She was thrown from a vehicle and left to be buried alive in a rural construction zone. Luckily, a worker heard Prairie Rose’s tiny mews for help and rescued the kitten, who was obviously in agony and rushed to the vet.
Now, BC SPCA North Peace Branch staff are hoping the public can help little Prairie Rose bloom into a healthy, active and happy cat.
“Rose suffered greatly after being thrown from the vehicle and is mending a broken pelvis, but she also suffered a prepubic tendon rupture that allowed her intestines to fall into her stomach cavity,” says BC SPCA North Peace Branch manager Candace Buchamer.
“Despite the excruciating pain she’s in, her ‘instapurr’ remains intact and she loves to get all the love you’re able to give.”
The surgery and medical costs related to Prairie Rose’s care are expected to exceed $2,000. A non-profit organization, the BC SPCA relies primarily on public donations to carry out its life-saving work in helping the province’s most vulnerable animals.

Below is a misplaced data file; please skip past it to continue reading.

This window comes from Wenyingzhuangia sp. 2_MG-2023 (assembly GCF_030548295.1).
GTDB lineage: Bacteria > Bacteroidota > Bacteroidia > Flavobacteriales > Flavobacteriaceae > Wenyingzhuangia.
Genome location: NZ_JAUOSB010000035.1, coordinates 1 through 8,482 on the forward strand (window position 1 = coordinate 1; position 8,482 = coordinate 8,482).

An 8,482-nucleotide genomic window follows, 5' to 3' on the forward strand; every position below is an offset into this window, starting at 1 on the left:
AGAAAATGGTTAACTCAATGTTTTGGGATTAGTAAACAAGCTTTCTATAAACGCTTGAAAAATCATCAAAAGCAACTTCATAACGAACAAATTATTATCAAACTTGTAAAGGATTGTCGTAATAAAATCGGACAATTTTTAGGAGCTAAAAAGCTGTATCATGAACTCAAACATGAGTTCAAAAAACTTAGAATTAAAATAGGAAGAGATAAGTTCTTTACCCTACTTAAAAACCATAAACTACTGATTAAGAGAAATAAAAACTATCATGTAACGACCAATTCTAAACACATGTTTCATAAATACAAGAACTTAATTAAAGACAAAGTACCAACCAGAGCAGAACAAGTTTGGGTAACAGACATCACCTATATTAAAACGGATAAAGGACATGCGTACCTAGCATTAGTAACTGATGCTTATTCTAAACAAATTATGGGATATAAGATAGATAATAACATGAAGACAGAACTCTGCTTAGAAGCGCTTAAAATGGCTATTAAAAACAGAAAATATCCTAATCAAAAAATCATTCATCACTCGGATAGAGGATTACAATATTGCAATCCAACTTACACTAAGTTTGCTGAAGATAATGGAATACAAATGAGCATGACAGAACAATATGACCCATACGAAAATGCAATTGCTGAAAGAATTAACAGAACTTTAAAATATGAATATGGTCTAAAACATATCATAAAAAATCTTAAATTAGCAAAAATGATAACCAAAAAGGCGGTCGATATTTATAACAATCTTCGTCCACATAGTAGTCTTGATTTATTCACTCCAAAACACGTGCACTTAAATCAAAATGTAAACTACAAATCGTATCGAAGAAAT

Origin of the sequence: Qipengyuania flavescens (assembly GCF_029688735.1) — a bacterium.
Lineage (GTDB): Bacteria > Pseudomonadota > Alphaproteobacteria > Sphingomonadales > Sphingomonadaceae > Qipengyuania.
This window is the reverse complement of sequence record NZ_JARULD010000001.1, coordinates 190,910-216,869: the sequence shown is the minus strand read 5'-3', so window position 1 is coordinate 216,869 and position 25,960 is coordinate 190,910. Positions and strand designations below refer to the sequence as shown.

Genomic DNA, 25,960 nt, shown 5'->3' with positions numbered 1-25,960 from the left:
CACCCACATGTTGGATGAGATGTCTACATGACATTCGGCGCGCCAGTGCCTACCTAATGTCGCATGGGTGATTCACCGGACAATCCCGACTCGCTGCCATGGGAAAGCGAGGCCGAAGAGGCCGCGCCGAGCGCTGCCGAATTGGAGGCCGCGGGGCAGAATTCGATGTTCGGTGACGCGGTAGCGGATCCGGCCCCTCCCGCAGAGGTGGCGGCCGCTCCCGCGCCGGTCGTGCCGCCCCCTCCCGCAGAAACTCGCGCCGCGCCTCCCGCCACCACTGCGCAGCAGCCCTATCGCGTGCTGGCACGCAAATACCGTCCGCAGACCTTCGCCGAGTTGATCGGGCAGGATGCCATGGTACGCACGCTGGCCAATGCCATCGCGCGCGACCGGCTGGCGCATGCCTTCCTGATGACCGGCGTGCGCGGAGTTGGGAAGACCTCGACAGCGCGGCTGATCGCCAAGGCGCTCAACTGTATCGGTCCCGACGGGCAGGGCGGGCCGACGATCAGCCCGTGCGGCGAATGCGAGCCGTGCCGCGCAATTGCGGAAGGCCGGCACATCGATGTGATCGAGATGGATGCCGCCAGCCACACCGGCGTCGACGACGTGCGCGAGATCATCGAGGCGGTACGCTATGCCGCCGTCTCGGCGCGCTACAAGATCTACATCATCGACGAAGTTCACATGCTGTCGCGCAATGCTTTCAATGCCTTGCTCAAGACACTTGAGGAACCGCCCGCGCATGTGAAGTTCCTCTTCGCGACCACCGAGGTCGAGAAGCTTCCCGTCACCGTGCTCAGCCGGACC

Buchamer notes that Prairie Rose is one of six kittens who has been thrown from a vehicle and abandoned on the area’s rural roads recently.
“We just want to re-iterate that throwing any animal from a vehicle and leaving it to suffer, in pain, is never an acceptable solution to unwanted pets or litters,” she says, adding the BC SPCA and other rescue organizations will take unwanted animals rather than see them treated so cruelly.
“These are totally preventable injuries and it just breaks our hearts. We just want little Prairie Rose to have a chance at living a full an active life, hopefully with a loving family who will shower her with all the loves she needs.”
If you can help Prairie Rose and other animals like her at the North Peace BC SPCA Branch, visit spca.bc.ca/medicalemergency to donate online, or in person at 9311 81 Ave., Fort St. John.